Here's what's gonna happen Wednesday at 10 when "Duck Dynasty" returns for its fifth season: About twenty-plus million people are going to drop whatever they are doing, turn to whatever channel A&E is on, and wonder what all the noise was about last month, when Robertson patriarch Phil Robertson was suspended, sparking a fan uproar that quickly forced A&E to reverse itself.
Many won't stick around, but many will, providing some evidence - misguided as it may be - that the suspension was a publicity stunt designed to boost TV's biggest non-music unscripted series even more, especially on the same night "American Idol" was set to return.
Don't worry conspiricists - you are wrong. This was nothing of the sort but an episode I've taken to calling A&E's Bungle in the Bayou - a suspension that A&E knew was unworkable and unenforceable but simply never anticipated the sort of reaction it would engender. But in the ensuing uproar, it learned.
Much still needs to be reported out on this - what exactly happened and why. Robertson made some comments published in a GQ article that were instantly viewed as homophobic, and A&E, in a meeting with the Gay and Lesbian Alliance Against Defamation quickly assumed it had defused the backlash by agreeing to a "suspension" – a ridiculous suspension, given that you could not exactly suspend one of the stars of the biggest series in A&E history from his own show, and that much of the fifth season had already been taped anyway.
Which meant - what? That when taping resumed, Phil would simply be "gone” - say, maybe on a duck hunting expedition to Siberia?
Or would the family members would sit around Duck Commander headquarters musing about how the Duck Commander's daddy had been bounced by the network for saying stuff about gays and African Americans?
This was a foolish move made by some smart people who run a successful network - and one that could have ultimately damaged the single biggest franchise this legacy cable network ever created. But how much was this A&E's decision? That remains a question too because A&E has other masters, notably one of the owners, Disney, which is now deeply sensitive to issues relating to gay rights; Disney World even supports "Gay Days," celebrating the LGBT community (in June.)
What pressure did Disney put on A&E to enact a suspension? That's unknown.. But A&E did reverse itself, and Robertson never missed a second of shooting.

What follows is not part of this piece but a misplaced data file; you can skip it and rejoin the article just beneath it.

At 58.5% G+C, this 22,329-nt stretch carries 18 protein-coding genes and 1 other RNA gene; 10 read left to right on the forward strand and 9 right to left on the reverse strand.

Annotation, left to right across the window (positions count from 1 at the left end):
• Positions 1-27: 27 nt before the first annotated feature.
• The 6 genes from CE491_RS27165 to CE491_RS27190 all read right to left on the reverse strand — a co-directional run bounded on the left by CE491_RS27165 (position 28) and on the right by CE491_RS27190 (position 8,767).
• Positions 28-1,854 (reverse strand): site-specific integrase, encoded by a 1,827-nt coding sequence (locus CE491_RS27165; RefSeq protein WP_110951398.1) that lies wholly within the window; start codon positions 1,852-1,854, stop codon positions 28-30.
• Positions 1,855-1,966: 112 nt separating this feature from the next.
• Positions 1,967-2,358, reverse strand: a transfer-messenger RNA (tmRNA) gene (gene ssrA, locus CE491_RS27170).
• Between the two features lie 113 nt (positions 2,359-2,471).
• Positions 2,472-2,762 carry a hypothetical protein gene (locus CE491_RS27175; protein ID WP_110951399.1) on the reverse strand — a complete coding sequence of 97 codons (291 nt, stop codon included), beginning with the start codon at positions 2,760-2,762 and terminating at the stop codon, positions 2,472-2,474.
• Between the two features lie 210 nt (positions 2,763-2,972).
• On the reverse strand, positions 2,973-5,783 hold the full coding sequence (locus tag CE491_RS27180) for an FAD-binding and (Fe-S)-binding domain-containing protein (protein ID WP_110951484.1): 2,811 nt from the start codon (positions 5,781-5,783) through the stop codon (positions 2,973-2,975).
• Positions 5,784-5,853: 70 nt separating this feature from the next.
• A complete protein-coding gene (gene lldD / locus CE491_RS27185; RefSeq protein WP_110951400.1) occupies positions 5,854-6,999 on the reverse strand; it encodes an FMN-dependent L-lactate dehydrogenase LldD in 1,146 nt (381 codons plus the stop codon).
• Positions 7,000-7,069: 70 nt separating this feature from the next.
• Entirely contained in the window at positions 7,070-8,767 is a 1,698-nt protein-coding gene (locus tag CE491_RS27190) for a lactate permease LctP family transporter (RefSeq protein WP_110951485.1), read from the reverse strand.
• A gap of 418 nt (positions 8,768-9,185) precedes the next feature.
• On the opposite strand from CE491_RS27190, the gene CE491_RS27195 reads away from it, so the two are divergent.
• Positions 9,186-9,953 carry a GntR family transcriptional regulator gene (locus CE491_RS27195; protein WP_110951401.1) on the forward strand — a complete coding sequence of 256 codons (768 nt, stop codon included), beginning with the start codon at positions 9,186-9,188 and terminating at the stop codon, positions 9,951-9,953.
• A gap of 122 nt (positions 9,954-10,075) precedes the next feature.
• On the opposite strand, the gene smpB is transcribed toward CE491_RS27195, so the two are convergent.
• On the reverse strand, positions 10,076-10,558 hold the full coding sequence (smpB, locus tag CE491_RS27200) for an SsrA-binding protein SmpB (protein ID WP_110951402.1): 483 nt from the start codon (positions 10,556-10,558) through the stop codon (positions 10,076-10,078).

What will the impact be on the show? That's an interesting question too because some of those twenty-plus million who arrive tonight will wonder what all the fuss was about - this kindly, laconic, funny, graybeard said what?!
Hardcore fans may not look at Phil the same way either: They now won't think of him as just "Phil," but maybe some sort of strangely messianic figure who speaks truth to power, says what they think about gays, and who stands up against all the evils of liberal America, and all those east coasters who would subvert their God-given rights to speak their minds.
To them, Phil is a political figure - no longer a figure of comic relief, or sort of the Buddy Ebsen/Jed Clampett type who deadpans for the camera when Si says something crazy...
A&E could unwittingly turned him into a culture warrior, and the show along with him. No longer a harmless and amusing diversion, to watch and love "Duck Dynasty" could even mean Taking a Stand - odd as that may sound.
Or to love this show could mean being branded a homophobe ...
(The more likely outcome is that everyone will forget what happened and go back to watching their favorite diversion, as if nothing ever happened. )
Should ol' Phil take some blame here too? Yeah, absolutely. What he said was hurtful, brutal, cruel. He said this to a national magazine and said it knowing that he is a major star and that major stars are best counseled to keep their own opinions to themselves.
Of course, the problem here is that Phil has said much of this before - in public forums, maybe even in his books (I haven't read 'em). He's not a Hollywood phony, after all - he says what he thinks, and A&E knew exactly what he thought long before the GQ article.
Damage has been done, and now all A&E can hope for is that everyone will forget about what happened. They won't but a network can hope. Tonight's launch may be one of those rare cases in TV history when the network doesn't really want anyone but fans to watch. The sign at the start may as well say, "no drive-by viewers, please." That won't happen either.
A clip of the new season ... (Newsday app readers go to Newsday.com/tvzone to watch...)